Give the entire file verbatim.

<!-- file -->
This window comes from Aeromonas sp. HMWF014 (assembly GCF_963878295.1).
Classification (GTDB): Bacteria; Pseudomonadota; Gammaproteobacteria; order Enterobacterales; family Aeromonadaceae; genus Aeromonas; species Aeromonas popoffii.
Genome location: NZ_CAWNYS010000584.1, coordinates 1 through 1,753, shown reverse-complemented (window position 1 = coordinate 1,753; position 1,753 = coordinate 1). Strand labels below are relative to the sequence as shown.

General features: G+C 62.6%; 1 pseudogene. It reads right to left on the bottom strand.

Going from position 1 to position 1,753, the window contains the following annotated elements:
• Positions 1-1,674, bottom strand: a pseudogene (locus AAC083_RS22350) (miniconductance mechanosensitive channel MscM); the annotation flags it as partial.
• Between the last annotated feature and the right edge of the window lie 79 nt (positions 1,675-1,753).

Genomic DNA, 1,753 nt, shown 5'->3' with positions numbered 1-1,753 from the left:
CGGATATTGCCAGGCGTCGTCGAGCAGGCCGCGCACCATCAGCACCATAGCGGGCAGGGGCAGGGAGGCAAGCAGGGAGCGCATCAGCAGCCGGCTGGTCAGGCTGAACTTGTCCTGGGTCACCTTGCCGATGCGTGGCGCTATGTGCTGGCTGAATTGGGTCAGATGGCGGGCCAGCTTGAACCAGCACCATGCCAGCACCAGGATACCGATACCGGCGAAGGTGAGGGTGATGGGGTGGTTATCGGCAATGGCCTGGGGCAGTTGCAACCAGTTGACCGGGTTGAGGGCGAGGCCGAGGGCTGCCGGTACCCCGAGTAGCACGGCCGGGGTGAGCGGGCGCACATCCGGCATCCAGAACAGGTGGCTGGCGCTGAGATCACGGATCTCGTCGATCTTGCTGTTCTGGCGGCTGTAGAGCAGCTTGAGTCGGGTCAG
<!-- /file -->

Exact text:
This window comes from Aeromonas sp. HMWF014 (assembly GCF_963878295.1).
Classification (GTDB): Bacteria; Pseudomonadota; Gammaproteobacteria; order Enterobacterales; family Aeromonadaceae; genus Aeromonas; species Aeromonas popoffii.
Genome location: NZ_CAWNYS010000584.1, coordinates 1 through 1,753, shown reverse-complemented (window position 1 = coordinate 1,753; position 1,753 = coordinate 1). Strand labels below are relative to the sequence as shown.

General features: G+C 62.6%; 1 pseudogene. It reads right to left on the bottom strand.

Going from position 1 to position 1,753, the window contains the following annotated elements:
• Positions 1-1,674, bottom strand: a pseudogene (locus AAC083_RS22350) (miniconductance mechanosensitive channel MscM); the annotation flags it as partial.
• Between the last annotated feature and the right edge of the window lie 79 nt (positions 1,675-1,753).

Genomic DNA, 1,753 nt, shown 5'->3' with positions numbered 1-1,753 from the left:
CGGATATTGCCAGGCGTCGTCGAGCAGGCCGCGCACCATCAGCACCATAGCGGGCAGGGGCAGGGAGGCAAGCAGGGAGCGCATCAGCAGCCGGCTGGTCAGGCTGAACTTGTCCTGGGTCACCTTGCCGATGCGTGGCGCTATGTGCTGGCTGAATTGGGTCAGATGGCGGGCCAGCTTGAACCAGCACCATGCCAGCACCAGGATACCGATACCGGCGAAGGTGAGGGTGATGGGGTGGTTATCGGCAATGGCCTGGGGCAGTTGCAACCAGTTGACCGGGTTGAGGGCGAGGCCGAGGGCTGCCGGTACCCCGAGTAGCACGGCCGGGGTGAGCGGGCGCACATCCGGCATCCAGAACAGGTGGCTGGCGCTGAGATCACGGATCTCGTCGATCTTGCTGTTCTGGCGGCTGTAGAGCAGCTTGAGTCGGGTCAG